Parsons Brinckerhoff, which reportedly is the recipient of $17 million for consulting on the Columbia River Light Rail Tolling project, sent Portland Planning Manager Stefano Viggiano to put the audience unfamiliar with bus rapid transit at ease. He said that today 70-80 communities are considering it, but “15-20 years ago not too many people in this country were talking about bus rapid transit.” He led the audience through a snazzy, six-minute video to represent how bus rapid transit could perform on the Fourth Plain corridor – dedicated bus lanes but fewer bus stops, signal lights that allow buses to “jump the queue” (get out in front of the other traffic), and he offered case studies from Everett, Rapid Ride in Seattle, and EMX in Eugene, Ore.
Basically, it’s a sleek looking, 60-foot, articulated bus that offers speed boarding, and it costs $1,000,000. That’s $1 million, not for the entire BRT system, but $1 million for each bus.
Citizen’s questions drill down into the actual problem
After an hour of panelist presentations a hand held microphone was ferried through the audience for the second half of the meeting. Questions asked included:
- Are there going to be bike options along the route
- How many buses will be purchased
- How many bus stops will be eliminated
- How much time will be saved
- Are the funds for corridor improvements coming from tax dollars
- How many businesses will be affected
- What will this project do to others in the corridor
- When will the data be available on the ‘no build’ solution
- How much will the consultants earn on this project
- How do businesses thrive if the corridor becomes a ‘go-through’ instead of a ‘go-to’ destination
- Why not simply add more buses before spending hundreds of millions on a BRT system*
- To speed up the loading process, why can’t tickets be sold at bus stops now
- What happens to restaurants along a bus rapid transit line
- How did the goals and objectives get switched to a bus rapid transit solution
- How many people use the corridor
- What percentage do those people represent
- Why is a large sum of money spent for 10% of the actual problem
- What plans and priorities are being put into motion to improve overall traffic flow (not just buses)
- Why would we turn this into a federal project and extend C-Tran up to millions to build — plus burden the public with the operating costs
- Are you focusing on the right problem
After that last question, and with fifteen minutes remaining in the meeting, Haverkate abruptly cut off the audience participation and turned the forum back to the panelists for final remarks. Scott Patterson encouraged those present to “engage.”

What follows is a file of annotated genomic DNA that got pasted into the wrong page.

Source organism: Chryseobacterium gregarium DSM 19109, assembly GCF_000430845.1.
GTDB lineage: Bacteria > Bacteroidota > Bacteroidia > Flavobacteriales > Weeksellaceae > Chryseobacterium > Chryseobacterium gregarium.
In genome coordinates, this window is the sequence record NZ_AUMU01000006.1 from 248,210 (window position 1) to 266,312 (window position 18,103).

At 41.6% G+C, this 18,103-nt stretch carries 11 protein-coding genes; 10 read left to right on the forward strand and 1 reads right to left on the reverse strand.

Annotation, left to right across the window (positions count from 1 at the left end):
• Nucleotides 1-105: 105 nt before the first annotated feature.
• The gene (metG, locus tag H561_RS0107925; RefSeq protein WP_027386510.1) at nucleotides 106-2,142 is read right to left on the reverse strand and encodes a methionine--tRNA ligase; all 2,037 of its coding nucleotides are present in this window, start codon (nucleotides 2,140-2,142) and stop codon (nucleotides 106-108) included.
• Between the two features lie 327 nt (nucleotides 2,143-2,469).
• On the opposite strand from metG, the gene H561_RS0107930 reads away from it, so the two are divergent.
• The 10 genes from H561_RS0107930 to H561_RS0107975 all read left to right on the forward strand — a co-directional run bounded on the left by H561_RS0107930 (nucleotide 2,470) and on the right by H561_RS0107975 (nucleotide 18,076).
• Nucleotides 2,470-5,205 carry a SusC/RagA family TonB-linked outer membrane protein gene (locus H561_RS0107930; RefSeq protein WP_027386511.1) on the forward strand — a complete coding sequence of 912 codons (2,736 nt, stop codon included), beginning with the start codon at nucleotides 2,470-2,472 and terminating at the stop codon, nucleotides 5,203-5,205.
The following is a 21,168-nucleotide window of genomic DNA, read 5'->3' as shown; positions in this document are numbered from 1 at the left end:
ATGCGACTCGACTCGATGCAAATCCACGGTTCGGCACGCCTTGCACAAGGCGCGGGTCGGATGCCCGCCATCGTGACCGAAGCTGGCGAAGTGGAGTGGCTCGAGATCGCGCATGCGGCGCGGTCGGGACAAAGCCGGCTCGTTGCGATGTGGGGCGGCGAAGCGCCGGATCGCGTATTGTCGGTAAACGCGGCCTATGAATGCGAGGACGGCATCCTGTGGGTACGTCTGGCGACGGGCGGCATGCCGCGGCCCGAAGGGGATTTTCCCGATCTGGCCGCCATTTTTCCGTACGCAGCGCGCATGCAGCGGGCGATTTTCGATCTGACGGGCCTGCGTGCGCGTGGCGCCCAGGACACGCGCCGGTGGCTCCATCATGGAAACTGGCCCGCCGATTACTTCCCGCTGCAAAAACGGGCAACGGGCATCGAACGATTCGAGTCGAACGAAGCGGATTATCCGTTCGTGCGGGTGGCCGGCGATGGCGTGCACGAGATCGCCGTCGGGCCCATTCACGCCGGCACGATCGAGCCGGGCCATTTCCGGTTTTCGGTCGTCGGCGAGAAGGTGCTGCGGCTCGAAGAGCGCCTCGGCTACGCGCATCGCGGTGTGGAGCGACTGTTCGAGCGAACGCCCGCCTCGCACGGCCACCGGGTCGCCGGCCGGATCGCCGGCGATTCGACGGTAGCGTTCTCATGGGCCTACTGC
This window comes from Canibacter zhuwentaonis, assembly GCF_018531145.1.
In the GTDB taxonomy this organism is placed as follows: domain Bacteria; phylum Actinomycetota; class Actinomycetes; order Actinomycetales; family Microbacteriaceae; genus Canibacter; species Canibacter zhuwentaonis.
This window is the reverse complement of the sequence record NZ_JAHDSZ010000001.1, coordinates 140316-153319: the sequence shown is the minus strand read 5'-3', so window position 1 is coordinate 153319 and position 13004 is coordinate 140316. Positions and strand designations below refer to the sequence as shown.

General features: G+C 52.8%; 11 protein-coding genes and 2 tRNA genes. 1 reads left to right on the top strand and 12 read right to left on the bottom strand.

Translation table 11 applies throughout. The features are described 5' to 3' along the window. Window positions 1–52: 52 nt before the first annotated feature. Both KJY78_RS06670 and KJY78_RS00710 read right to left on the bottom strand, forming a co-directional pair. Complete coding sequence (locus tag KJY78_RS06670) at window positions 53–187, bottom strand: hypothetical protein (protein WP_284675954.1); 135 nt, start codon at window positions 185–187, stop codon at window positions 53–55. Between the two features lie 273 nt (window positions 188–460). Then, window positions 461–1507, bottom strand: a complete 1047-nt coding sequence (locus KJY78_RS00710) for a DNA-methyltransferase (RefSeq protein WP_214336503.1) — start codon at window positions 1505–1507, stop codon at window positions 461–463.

The meeting finished a comfortable five minutes ahead of the scheduled 6:00 p.m. end time leaving those with unanswered questions to wonder why this was not the time to engage.
*Scott Patterson disputed the term “millions of dollars,” but C-Tran committed to follow their 20 year plan on June 8, 2010. That plan includes spending $407 million on capital expenses for high capacity transit, also known as Bus Rapid Transit. See table ES-1 on page 21. Fourth Plain is just the first leg and is shown on page 15. PDF of C-TRAN_20_Year_Plan-Adopted_June_8__2010.
COUV.COM will will host a citizen-guided meeting to address the answers to these questions and new concerns that were raised during the meeting. If you want to join a concerned citizen group, send your contact information in an email to email@example.com. We’ll alert you with the details.
March 7 Clark County Developmental Disabilities Advisory Board 5:00 pm. Clark County Center for Community Health: Room 210 B&C
March 14 Corridor Advisory Committee (referred to during the meeting as the Citizen Advisory Committee), C-Tran Administration Building, 2425 NE 65th Avenue, 4:00 p.m. to 6:00 p.m.
March 28 Corridor Advisory Committee (also called the Citizen Advisory Committee), C-Tran Administration Building, 2425 NE 65th Avenue, 4:00 p.m. to 6:00 p.m.
April 14 Community Open Houses, Clark Public Utilities Community Room, 1200 Fort Vancouver Way, 10:00 a.m to noon.
April 18 Community Open Houses, C-Tran Administration Building, 2425 NE 65th Avenue, 4:00 p.m. to 7:00 p.m.
April 26 Corridor Advisory Committee, C-Tran Administration Building, 2425 NE 65th Avenue, 4:00 p.m. to 6:00 p.m.
April 26 Citizens Adviosry Committee Project Worksession, C-Tran Administrative Offices, 5:30 p.m.